by Erik Sean McGiven on Dec 10, 2013
Leveraging your time and investment
to create more opportunities
I've attended numerous American
Film Markets and this year's event was another success. It's a market that's alive with sellers, buyers,
and promoters bartering for placement in distributor's catalogs. With
attendance around 8,000 AFM is the World's largest motion picture trade
event. Itís a marketplace where
producers and sales companies license films to distributors and this year they
had over 2,000 New Films and Projects, over 1,000
Distributors and over 400 Production
Companies. The market was based at the
Loews Santa Monica Beach Hotel and for screenings; it utilized conference rooms
and movie theatres in the nearby area.
For struggling filmmakers and
screenwriters, AFM offers opportunities for networking, project financing, and
distribution. However, to do this in a
proficient manner takes considerable planning.
One must have a succinct coherent presentation whether it's a project in development, a
proposed script or a completed film.
So you get a meeting, maybe meet a
contact where possibilities exist. You make a pitch and receive interest. What
do you do? Following up is where most
attendees fail. They become frozen with
indecision. They don't know what to do
or how to do it. One should look on
follow up as an extension of networking. Networking is the means by
which we engage new business friends, seek out innovative and fresh ideas,
locate useful information, and foster connections that can grow into lasting
partnerships. Follow up is the means by
which we continue the networking relationship.
Without it the relationship dies of neglect.
Another caveat is that the person
doesn't have a clear idea as to what they want to accomplish. Could it be financing, distribution, or a
co-production deal? Could it be feedback
on a story idea? Defining the end goal greatly assists how you do your
presentation and what actions you take in your follow up. Another factor is the size of your goal. Big goals usually lead to procrastination, as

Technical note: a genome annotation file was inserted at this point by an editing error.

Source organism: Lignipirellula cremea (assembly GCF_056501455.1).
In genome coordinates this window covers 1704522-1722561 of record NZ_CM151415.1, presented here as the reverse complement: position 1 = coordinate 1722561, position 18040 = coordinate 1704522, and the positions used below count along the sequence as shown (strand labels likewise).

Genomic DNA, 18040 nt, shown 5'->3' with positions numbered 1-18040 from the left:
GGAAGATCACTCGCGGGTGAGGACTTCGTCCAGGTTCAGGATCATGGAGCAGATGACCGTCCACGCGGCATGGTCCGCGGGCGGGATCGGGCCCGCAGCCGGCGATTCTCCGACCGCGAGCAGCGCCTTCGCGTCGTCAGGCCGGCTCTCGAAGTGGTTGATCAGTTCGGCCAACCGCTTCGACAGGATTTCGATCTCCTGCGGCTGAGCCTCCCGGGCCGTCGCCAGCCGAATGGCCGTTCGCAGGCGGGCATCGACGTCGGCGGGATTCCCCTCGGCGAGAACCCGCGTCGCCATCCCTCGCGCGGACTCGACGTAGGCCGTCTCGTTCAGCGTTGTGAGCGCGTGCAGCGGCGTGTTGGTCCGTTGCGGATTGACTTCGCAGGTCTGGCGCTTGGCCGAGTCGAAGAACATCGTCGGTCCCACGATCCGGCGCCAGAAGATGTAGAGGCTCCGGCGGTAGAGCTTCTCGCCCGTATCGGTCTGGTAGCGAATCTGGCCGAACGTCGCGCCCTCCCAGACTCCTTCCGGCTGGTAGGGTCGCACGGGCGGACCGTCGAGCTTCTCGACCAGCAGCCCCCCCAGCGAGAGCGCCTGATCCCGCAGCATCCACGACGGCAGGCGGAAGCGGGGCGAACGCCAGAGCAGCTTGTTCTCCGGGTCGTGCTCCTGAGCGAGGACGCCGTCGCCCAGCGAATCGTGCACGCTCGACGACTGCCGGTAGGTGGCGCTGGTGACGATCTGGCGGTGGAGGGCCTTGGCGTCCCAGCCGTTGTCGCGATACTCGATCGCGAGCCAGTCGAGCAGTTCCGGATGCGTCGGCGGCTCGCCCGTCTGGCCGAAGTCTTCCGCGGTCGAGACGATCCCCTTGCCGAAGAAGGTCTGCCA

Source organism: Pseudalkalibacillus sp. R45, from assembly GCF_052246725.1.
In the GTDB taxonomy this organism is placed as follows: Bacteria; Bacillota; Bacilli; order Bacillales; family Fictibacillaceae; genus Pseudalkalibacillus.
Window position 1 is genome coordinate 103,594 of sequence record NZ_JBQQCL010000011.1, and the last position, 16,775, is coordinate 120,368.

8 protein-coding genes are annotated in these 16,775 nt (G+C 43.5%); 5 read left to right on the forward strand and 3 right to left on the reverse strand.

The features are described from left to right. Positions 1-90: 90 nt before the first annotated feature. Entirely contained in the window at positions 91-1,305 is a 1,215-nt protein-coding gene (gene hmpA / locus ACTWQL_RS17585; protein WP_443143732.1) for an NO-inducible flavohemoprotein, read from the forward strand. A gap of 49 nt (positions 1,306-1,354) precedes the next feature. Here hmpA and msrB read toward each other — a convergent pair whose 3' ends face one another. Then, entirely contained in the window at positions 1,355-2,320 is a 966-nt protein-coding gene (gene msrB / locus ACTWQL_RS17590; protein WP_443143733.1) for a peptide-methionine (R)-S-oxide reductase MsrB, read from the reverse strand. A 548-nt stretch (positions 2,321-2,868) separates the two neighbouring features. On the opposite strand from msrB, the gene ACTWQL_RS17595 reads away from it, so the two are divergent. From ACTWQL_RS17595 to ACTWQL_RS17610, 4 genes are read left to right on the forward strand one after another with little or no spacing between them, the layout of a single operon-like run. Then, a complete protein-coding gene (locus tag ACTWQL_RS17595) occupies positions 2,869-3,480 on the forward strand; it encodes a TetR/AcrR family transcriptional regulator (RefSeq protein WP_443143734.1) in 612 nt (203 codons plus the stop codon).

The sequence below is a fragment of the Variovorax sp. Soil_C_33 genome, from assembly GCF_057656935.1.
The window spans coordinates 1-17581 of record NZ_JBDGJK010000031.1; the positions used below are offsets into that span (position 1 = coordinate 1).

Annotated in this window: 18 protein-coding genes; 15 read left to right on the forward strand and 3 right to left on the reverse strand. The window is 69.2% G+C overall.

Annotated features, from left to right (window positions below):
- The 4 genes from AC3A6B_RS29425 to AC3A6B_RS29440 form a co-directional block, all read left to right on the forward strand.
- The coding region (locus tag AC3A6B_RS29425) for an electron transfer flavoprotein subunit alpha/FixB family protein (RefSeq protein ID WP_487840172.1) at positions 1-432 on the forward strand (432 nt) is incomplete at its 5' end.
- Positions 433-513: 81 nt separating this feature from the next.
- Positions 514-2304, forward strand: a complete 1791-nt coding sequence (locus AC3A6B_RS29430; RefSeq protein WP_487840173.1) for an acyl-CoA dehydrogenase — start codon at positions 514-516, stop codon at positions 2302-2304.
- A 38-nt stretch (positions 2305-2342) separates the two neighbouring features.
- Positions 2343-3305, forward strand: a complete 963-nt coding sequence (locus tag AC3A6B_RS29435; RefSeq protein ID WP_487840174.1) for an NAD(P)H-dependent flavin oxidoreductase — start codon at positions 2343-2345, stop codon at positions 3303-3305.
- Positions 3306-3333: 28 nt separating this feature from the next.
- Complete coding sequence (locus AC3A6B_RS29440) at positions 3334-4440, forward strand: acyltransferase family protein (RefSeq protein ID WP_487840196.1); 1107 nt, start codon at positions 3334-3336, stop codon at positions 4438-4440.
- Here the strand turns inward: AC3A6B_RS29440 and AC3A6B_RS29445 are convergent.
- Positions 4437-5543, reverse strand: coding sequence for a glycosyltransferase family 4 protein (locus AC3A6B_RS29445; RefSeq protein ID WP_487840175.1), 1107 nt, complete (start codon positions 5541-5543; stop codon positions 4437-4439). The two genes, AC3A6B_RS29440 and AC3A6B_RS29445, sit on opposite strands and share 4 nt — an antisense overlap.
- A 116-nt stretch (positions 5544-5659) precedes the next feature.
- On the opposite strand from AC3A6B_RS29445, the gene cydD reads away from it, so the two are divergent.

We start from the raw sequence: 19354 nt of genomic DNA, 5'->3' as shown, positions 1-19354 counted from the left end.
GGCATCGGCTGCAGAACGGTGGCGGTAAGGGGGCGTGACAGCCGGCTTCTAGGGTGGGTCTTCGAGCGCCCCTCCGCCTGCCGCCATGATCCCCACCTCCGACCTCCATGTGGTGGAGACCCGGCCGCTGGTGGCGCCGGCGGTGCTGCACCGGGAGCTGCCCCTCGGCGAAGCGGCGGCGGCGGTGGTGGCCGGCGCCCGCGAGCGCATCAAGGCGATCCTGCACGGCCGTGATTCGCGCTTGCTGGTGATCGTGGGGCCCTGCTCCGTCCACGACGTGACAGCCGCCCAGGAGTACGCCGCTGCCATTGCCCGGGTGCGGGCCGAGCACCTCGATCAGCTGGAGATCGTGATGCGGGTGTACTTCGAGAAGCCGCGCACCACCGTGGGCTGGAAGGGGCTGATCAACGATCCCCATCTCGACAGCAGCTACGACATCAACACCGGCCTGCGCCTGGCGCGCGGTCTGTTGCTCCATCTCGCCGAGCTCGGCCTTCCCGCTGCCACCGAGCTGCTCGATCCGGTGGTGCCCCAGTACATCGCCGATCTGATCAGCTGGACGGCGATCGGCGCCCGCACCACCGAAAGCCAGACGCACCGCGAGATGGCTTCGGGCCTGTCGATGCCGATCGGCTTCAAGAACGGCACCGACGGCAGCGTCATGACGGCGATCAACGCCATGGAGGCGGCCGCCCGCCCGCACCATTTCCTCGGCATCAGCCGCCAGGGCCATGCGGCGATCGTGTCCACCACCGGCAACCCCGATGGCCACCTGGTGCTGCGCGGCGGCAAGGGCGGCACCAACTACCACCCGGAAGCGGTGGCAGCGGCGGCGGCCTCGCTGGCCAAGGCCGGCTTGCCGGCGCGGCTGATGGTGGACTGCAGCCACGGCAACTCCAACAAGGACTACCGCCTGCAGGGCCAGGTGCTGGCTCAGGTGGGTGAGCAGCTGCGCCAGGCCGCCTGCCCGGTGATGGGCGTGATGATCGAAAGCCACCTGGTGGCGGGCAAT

itís almost impossible to get a handle on how to proceed with cumbersome
objectives. Think of immediate goals
that will have an impact on your connection. What can you do now to extend the
relationship? Long-term goals progress
out of intermediate goals and will likely lead your final objectives
Tom Molloy, a film-financing consultant
wrote in his email blast that he had given out hundreds of business cards and
only a few had taken the time to respond with a follow up. And it's not just a matter of confirming the
connection, it's a matter of continuing the relationship.
To spend hundreds of dollars on
fees, plus the time attending events, networking and collecting business cards;
it's is a waste if you don't make something happen. This could be with your career, your project,
or gaining valuable information that makes you better at your profession. Following up leverages your time and
investment. It creates more
Here are some tips on following up
whether it is by phone or email.
Express appreciation and acknowledge what was
Amplify on things discussed during your meeting. Add something new.
Remind them of something promised, such as an
appointment, a favor or a deadline.
Sum up what was accomplished at meeting so there is a
record and that your view can be verified.
It pays to restate a pitch as this reinforces the idea. It also allows
the potential for you idea to move up the ladder.
Confirm a meeting date, or correspondence with a third
Request feedback on your presentation.
People in general on busy and
overwhelmed with day-to-day work. One
has to be assertive in following up to be heard. Be respectful, short, and to the point. However, showing appreciation for their
knowledge and input is the key to continuing the relationship.